Stakeholders Decry Poor Monitoring Of Foreign Aid


Stakeholders in the agriculture sector have raised the alarm over poor monitoring of foreign aid to the sector.

They said the development may scuttle government’s efforts to achieve food security.

Former Mycotoxicology Society of Nigeria President Prof Dele Fapohunda said there was a need for increased government’s monitoring of foreign aid spending in agriculture to ensure the objectives of food security is achieved.

This followed rising concern that aid spending was not being properly monitored.

There have been series of controversies over money being spent on other projects other than the ones targeted by the foreign agencies.

He called for more transparency and accountability of the aid spent by departments to support agriculture, adding that the country might not be able to move forward in her quest to reduce food insecurity.

Fapohunda urged the government to ensure all departments are supported to spend foreign assistance to agriculture responsibly and effectively.

According to him, the government needs to take an evidence-based approach to diverse departments handling foreign aid.

A stakeholder, who chose to speak anonymously, expressed worries that so much money was being channeled from foreign donors to support programmes in cassava, and sought the strengthening of the department to measure how well the money was being used.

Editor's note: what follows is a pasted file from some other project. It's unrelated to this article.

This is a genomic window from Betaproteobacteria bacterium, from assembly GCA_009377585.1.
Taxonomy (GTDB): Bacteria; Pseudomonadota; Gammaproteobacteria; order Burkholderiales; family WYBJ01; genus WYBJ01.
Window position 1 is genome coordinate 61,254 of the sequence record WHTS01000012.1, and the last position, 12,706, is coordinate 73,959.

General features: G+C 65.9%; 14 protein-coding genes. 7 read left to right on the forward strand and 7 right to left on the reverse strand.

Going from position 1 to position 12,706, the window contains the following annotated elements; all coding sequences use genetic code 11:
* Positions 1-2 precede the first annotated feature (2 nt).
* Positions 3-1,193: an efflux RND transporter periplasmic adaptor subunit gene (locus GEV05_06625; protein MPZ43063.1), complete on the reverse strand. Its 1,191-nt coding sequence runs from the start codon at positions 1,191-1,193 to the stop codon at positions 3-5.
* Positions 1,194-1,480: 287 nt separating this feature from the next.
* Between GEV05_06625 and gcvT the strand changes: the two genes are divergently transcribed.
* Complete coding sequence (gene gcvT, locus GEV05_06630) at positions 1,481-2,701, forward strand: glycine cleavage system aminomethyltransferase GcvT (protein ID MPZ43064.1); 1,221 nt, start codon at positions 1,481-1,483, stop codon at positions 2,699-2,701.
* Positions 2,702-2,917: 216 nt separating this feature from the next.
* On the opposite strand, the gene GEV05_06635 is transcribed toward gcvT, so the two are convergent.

The New Partnership for Africa’s Development (NEPAD) has called for a regional project information hub to stimulate investment in Africa.

NEPAD’s Infrastructure Project Preparation Facility (IPPF) proposed that each country should be linked to a central hub to unlock bankable investment opportunities with information about projects accessible to potential investors.

IPPF Co-ordinator Shem Simuyemba explained that the initiative would show the financial-readiness of projects in terms of the key returns that investors seek.

He said unlike other parts of the world, the emergence of an indigenous class of trans-continental investors was only just the beginning for Africa, partly because of a history of state monopoly companies, which had crowded out the private sector and stifled its growth.

Simuyemba also called for liberalisation of sectors still dominated by governments, such as information technology, energy generation and transport.

He also stressed the importance of regional markets, saying they should be created through policy reforms, incentives and strengthened partnerships.